Today's media systems normally incorporate multiple components including a receiver, television, cable or satellite box and a DVD player. If you have a Sony brand television or receiver, the supplied remote can typically be programmed to control non-Sony DVD players. These remotes are also sold separately, spanning different memory capabilities, sizes and features like touchscreens. Using such a remote consolidates control in one unit, eliminating coffee table clutter. Although not all Sony remotes are programmable, the ones that are can be quickly programmed.
If your media system is easy to use, there's a good chance you and the rest of your household will use it more. Universal remotes, by consolidating multiple devices into one simple unit, facilitate this. Universal remotes also makes it less stressful to upgrade or swap out older components with new devices, given a shorter learning curve based on familiarity with a user-friendly remote.
Any infrared remote relies on light beams to control devices. This means batteries with sufficient charge and a clear line-of-sight are necessary. If you need to keep components in a closet, cabinet or another room, infrared repeater kits or radio frequency extenders bypass the line-of-sight requirement. During the programming process, you'll want to ensure that your batteries are fresh since some remotes lose memory after a certain amount of time without power. As a result, the programming process may have to be repeated with each battery change. You'll also need the programming code for your specific DVD player, found in the Sony remote's user guide or on the Sony website.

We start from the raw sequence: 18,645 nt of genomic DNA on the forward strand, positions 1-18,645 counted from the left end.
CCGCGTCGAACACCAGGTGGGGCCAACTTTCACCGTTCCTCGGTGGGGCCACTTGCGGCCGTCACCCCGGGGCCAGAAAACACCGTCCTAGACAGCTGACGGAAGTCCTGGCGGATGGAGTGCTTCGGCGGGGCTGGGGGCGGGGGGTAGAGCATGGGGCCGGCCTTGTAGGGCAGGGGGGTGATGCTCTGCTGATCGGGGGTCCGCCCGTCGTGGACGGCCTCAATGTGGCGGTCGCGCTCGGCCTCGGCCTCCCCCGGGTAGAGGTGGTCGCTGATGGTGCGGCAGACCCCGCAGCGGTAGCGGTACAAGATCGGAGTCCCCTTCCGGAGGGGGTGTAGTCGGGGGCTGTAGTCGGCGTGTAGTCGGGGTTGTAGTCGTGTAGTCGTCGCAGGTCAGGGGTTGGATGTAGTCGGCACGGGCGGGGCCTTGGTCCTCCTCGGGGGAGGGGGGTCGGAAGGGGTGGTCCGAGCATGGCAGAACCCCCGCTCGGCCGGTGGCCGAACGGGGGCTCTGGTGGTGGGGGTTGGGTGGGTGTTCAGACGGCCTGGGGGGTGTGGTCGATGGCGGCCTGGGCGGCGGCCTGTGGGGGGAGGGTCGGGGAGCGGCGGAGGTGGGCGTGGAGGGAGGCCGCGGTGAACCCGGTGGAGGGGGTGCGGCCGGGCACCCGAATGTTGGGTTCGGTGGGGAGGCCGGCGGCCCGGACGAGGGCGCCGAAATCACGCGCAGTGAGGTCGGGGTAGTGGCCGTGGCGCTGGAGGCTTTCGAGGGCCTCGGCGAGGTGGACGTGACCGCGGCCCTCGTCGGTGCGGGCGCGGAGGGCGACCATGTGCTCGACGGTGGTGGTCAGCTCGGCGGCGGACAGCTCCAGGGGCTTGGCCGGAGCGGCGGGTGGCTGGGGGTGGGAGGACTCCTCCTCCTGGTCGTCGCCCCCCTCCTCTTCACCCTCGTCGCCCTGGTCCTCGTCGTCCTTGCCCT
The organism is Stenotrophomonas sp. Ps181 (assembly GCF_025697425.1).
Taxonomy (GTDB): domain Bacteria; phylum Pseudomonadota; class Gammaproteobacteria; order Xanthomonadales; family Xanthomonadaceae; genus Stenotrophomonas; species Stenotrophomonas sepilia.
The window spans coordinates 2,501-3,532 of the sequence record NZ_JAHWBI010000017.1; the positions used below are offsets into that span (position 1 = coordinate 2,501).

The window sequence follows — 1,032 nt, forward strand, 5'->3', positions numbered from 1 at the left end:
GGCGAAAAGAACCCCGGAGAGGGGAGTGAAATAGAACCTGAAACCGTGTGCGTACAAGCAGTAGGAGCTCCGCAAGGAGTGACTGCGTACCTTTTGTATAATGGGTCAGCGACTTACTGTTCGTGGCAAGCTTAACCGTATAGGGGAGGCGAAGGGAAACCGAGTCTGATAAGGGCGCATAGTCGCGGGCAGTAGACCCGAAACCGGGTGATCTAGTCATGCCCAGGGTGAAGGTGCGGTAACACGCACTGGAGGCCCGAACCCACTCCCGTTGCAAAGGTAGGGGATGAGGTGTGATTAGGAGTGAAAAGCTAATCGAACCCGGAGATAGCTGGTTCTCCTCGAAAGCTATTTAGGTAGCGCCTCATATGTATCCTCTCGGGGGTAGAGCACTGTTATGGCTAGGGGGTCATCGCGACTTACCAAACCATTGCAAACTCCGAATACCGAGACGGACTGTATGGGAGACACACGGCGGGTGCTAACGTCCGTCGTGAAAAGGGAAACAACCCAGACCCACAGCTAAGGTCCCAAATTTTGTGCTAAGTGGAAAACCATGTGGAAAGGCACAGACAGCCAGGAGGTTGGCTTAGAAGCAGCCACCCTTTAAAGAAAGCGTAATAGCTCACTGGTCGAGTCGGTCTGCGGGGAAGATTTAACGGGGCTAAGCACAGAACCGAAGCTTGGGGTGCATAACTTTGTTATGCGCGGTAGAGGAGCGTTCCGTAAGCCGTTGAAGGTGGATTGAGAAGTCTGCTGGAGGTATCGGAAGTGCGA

Buttons and Layout
Sony remotes come in a few flavors. The most basic design incorporates a series of hard buttons, with the layout mimicking a standard remote control issued with a television or home theater receiver. These usually include transport controls for a DVD player or digital video recorder, input select buttons for your television and directional buttons to navigate through device menus. Advanced versions include touchscreens for more complex setups, and hybrid designs incorporate both. Generally, the presence of a touchscreen or LCD readout indicates a more advanced remote control, offering memory for more devices and commands and a slicker user interface.
Programming your DVD Player
Different Sony remotes have slight variations in programming protocol. A mid-grade universal, the Sony RM-VL1000, offers a straightforward method of incorporating your DVD player's commands into memory. Turn on your DVD player. Press the "Set" button on the Sony remote until it shows on the LCD display. Press the "Preset" button, then tap the "DVD" button to choose this device type to learn. Press the "Scroll" button to move down the LCD screen if this option is not immediately visible. Locate the DVD player manufacturer's device code. Enter this code using the remote's numerical keypad. Press the "Ent" button, then aim the unit at the DVD player and press "Power." If the code was successful, the DVD unit will power off. If not, you must repeat the process with another code selection until you can successfully turn off the DVD.
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